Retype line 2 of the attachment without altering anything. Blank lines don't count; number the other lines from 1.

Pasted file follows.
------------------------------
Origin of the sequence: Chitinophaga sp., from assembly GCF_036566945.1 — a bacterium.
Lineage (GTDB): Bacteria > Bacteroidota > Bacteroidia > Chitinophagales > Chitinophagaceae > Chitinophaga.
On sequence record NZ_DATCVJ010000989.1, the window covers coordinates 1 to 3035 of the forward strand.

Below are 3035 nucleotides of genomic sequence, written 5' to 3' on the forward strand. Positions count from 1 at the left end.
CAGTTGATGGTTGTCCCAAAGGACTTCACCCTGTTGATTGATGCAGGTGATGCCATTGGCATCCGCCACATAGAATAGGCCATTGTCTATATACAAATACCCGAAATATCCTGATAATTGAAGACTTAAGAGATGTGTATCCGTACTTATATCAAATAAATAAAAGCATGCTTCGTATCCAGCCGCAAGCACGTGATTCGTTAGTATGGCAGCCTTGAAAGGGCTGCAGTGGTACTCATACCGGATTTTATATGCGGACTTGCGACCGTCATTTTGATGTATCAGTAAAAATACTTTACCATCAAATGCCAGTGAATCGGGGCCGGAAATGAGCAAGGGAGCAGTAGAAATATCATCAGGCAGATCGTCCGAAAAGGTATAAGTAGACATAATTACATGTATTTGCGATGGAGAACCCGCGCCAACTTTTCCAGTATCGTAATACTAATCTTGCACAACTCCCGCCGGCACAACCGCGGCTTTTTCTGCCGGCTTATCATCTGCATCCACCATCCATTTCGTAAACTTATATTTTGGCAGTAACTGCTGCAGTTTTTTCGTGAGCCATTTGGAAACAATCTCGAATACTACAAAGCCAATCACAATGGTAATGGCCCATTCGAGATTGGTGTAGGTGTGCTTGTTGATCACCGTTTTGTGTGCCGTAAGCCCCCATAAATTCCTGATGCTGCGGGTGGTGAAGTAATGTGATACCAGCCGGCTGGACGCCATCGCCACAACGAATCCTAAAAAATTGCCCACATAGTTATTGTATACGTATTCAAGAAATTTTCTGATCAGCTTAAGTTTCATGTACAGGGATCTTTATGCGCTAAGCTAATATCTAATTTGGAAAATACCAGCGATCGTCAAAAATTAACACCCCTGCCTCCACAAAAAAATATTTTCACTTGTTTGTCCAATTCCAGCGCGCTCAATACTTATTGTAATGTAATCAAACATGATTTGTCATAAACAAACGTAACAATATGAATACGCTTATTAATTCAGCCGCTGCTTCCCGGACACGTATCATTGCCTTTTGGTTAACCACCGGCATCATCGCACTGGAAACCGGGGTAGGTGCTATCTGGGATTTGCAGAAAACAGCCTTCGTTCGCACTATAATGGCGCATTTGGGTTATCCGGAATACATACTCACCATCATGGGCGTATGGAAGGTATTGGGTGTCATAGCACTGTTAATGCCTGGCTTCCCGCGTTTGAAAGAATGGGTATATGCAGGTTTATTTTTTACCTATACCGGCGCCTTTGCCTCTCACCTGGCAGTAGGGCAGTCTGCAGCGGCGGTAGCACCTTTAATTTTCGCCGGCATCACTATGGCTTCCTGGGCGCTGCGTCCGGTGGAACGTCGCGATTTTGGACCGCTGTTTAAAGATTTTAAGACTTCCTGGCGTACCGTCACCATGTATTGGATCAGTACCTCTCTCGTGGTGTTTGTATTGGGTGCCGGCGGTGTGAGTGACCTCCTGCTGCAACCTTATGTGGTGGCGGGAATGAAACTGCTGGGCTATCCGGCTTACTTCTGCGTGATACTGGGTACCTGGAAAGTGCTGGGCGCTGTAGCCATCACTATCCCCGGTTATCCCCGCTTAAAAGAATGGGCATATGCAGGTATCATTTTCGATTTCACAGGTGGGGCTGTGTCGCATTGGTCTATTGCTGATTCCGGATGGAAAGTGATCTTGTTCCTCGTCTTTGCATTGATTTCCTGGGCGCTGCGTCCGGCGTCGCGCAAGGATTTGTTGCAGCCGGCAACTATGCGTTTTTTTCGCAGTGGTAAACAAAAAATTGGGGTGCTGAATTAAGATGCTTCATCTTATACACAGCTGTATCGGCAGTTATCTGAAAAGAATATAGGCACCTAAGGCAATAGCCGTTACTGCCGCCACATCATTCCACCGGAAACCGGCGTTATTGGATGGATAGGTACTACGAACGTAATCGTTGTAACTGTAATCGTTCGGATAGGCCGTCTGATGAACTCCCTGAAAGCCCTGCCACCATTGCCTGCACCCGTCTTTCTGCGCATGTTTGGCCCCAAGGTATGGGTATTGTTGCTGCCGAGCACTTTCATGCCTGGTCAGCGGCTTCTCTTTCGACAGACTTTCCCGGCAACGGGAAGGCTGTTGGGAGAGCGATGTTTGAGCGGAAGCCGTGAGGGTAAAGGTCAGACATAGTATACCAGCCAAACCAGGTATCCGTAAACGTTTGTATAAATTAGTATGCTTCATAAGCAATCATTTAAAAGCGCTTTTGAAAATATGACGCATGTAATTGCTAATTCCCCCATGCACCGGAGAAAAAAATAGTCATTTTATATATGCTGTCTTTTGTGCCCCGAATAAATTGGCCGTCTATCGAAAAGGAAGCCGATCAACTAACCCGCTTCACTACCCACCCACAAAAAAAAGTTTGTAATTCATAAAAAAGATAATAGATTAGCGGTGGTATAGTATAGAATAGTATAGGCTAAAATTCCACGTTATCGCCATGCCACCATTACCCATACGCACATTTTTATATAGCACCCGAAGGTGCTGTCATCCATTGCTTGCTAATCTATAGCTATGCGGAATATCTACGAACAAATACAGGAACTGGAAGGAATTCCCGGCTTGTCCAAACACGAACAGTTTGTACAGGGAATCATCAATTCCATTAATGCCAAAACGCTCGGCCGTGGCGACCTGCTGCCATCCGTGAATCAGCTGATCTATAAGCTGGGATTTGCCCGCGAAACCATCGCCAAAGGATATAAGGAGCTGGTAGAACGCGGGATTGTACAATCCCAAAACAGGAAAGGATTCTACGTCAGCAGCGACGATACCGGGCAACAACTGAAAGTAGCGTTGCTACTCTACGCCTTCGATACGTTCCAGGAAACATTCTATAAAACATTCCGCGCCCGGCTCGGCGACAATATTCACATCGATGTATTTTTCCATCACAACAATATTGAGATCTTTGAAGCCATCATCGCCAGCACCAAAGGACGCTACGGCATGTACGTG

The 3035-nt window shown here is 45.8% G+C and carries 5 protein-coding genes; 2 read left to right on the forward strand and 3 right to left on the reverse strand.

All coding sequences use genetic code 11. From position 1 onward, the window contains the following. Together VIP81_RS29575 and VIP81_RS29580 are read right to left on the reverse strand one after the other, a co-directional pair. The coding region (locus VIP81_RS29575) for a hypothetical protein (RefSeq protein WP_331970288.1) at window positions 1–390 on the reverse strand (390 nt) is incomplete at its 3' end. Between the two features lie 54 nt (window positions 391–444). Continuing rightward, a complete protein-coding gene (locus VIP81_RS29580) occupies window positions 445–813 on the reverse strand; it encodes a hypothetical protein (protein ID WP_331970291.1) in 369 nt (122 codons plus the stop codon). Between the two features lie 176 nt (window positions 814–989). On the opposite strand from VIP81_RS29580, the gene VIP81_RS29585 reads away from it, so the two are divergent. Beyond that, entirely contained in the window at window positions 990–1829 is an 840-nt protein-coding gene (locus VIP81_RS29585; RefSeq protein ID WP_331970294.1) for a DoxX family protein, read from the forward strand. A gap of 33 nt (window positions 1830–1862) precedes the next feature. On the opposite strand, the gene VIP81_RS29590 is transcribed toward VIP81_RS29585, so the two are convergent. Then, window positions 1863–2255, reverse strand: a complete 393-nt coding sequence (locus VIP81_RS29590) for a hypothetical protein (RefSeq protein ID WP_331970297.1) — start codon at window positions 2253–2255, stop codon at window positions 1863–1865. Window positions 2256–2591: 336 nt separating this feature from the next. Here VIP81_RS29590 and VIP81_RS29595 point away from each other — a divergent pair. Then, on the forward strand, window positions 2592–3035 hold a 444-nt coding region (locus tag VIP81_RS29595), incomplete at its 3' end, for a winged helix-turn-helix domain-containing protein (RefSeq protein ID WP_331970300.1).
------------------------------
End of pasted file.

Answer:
Lineage (GTDB): Bacteria > Bacteroidota > Bacteroidia > Chitinophagales > Chitinophagaceae > Chitinophaga.